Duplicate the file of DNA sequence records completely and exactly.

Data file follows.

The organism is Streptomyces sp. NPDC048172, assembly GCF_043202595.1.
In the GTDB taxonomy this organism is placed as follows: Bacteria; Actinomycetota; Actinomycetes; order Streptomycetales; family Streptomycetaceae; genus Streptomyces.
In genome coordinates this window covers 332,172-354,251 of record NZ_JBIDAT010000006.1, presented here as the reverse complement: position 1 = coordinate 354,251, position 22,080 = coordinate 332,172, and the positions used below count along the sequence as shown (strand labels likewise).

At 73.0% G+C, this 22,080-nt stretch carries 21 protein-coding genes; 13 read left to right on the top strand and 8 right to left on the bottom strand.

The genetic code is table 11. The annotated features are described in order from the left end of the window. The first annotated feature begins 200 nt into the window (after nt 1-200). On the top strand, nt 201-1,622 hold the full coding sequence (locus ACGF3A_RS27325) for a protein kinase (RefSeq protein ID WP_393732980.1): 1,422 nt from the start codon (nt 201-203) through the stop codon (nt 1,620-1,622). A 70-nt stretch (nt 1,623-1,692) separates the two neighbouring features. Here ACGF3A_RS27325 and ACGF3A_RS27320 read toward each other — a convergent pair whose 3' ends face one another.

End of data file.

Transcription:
The organism is Streptomyces sp. NPDC048172, assembly GCF_043202595.1.
In the GTDB taxonomy this organism is placed as follows: Bacteria; Actinomycetota; Actinomycetes; order Streptomycetales; family Streptomycetaceae; genus Streptomyces.
In genome coordinates this window covers 332,172-354,251 of record NZ_JBIDAT010000006.1, presented here as the reverse complement: position 1 = coordinate 354,251, position 22,080 = coordinate 332,172, and the positions used below count along the sequence as shown (strand labels likewise).

At 73.0% G+C, this 22,080-nt stretch carries 21 protein-coding genes; 13 read left to right on the top strand and 8 right to left on the bottom strand.

The genetic code is table 11. The annotated features are described in order from the left end of the window. The first annotated feature begins 200 nt into the window (after nt 1-200). On the top strand, nt 201-1,622 hold the full coding sequence (locus ACGF3A_RS27325) for a protein kinase (RefSeq protein ID WP_393732980.1): 1,422 nt from the start codon (nt 201-203) through the stop codon (nt 1,620-1,622). A 70-nt stretch (nt 1,623-1,692) separates the two neighbouring features. Here ACGF3A_RS27325 and ACGF3A_RS27320 read toward each other — a convergent pair whose 3' ends face one another.